Indeed, during Committee Stage, the House of Lords considered (though ultimately rejected) an amendment to set the initial limit at 50% in place of 75%. This was intended to create “an even stronger incentive” for the Assembly to agree a budget.
Whether the incentive will transpire to be sufficiently strong is yet to be seen. In the meantime, another issue to consider is a difficulty arising from departmental income, known as ‘Accruing Resources’. This is income received by a department which it is authorised to retain to offset related expenditure.
Authorisation to spend Accruing Resources
In normal circumstances, after the Assembly has approved the expenditure set out in a budget, the DoF will lay a minute in the Assembly which directs departments on the use of Accruing Resources. This minute isn’t published, but the figures are included in the Estimates Documents.
The 2016-17 version states that the Department of Agriculture, Environment and Rural Affairs, for example, may spend income arising from:
…recoupment of salaries and associated costs for seconded staff; European Union (EU) income; receipts in respect of various goods and services provided by the Department; receipts in respect of leases; miscellaneous licence fees; recoupment from other departments/agencies for various services provided by the Department; receipts in respect of Carrier Bag Levy; sale of timber; the forest estate; salvage of livestock slaughtered under the disease eradication programme and sundry income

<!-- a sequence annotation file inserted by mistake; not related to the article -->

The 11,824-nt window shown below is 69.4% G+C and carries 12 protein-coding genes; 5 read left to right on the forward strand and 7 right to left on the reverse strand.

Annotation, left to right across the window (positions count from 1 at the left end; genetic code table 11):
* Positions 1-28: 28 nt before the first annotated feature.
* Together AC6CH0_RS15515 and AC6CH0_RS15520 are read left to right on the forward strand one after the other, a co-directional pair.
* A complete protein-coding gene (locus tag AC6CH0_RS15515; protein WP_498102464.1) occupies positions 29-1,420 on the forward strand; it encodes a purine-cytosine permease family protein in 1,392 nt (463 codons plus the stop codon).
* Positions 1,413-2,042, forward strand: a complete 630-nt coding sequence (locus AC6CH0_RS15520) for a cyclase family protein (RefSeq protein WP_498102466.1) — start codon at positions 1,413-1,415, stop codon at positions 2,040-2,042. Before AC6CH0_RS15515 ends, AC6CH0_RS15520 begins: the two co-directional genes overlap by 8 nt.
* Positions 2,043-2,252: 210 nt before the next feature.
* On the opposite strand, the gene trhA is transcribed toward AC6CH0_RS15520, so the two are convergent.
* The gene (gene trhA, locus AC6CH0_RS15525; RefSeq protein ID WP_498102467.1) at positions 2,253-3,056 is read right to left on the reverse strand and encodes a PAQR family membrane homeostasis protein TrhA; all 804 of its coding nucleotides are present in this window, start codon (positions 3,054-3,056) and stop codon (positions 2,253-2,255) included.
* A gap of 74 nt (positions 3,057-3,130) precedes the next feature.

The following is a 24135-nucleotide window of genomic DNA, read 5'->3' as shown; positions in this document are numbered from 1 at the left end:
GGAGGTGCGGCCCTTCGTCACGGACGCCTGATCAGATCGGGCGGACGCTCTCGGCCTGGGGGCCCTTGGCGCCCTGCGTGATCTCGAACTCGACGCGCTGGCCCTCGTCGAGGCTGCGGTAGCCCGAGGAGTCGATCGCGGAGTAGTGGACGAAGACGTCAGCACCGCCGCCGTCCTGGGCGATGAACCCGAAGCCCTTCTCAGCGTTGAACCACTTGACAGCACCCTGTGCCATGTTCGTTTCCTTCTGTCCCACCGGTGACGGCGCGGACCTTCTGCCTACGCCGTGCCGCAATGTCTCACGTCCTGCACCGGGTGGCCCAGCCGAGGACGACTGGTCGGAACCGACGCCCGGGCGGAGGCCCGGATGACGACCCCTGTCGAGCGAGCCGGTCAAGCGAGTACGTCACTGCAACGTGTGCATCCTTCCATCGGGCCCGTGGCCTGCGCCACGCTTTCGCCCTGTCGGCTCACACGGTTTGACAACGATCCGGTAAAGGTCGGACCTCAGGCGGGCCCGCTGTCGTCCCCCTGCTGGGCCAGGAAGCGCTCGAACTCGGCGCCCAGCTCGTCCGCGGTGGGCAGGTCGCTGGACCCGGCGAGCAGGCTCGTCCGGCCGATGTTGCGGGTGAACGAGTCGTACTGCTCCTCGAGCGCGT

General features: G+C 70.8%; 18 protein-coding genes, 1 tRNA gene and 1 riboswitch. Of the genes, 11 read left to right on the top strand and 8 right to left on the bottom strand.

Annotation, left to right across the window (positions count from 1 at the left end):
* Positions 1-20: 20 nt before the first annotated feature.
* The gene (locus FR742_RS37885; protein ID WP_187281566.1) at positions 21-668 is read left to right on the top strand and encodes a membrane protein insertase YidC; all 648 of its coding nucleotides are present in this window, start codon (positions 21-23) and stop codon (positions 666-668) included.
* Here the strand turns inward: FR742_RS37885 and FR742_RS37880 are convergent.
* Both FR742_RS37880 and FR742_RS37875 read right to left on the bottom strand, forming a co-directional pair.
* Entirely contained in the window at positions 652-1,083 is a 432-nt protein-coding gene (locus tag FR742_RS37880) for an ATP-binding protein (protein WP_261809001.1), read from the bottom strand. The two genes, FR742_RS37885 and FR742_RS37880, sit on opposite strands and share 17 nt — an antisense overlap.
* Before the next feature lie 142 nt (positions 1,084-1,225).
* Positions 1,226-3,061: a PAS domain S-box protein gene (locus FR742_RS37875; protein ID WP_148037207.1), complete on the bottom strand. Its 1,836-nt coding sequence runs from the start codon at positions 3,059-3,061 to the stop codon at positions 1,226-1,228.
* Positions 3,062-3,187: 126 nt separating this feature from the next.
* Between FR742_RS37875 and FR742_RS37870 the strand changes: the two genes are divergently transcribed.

As well as specifying the usage of the income, the DoF minute also sets a limit. In the case of DAERA for 2016-17, this limit is over £300 million.
Without a budget, or the DoF minute, the Accruing Resources cannot be spent by departments. As the DAERA example shows, the sums can be very significant.
Domestic and non-domestic rates
In the evidence session at the Committee for Finance on 16 January 2017, the DoF Permanent Secretary also explained that without an agreed budget, the Executive cannot issue rates bills.
This has two key implications:
1. The regional rate will not be collected, and therefore cannot be used to fund services delivered by government departments; and
2. The district rate will not be collected, and therefore cannot be used to fund services delivered by councils.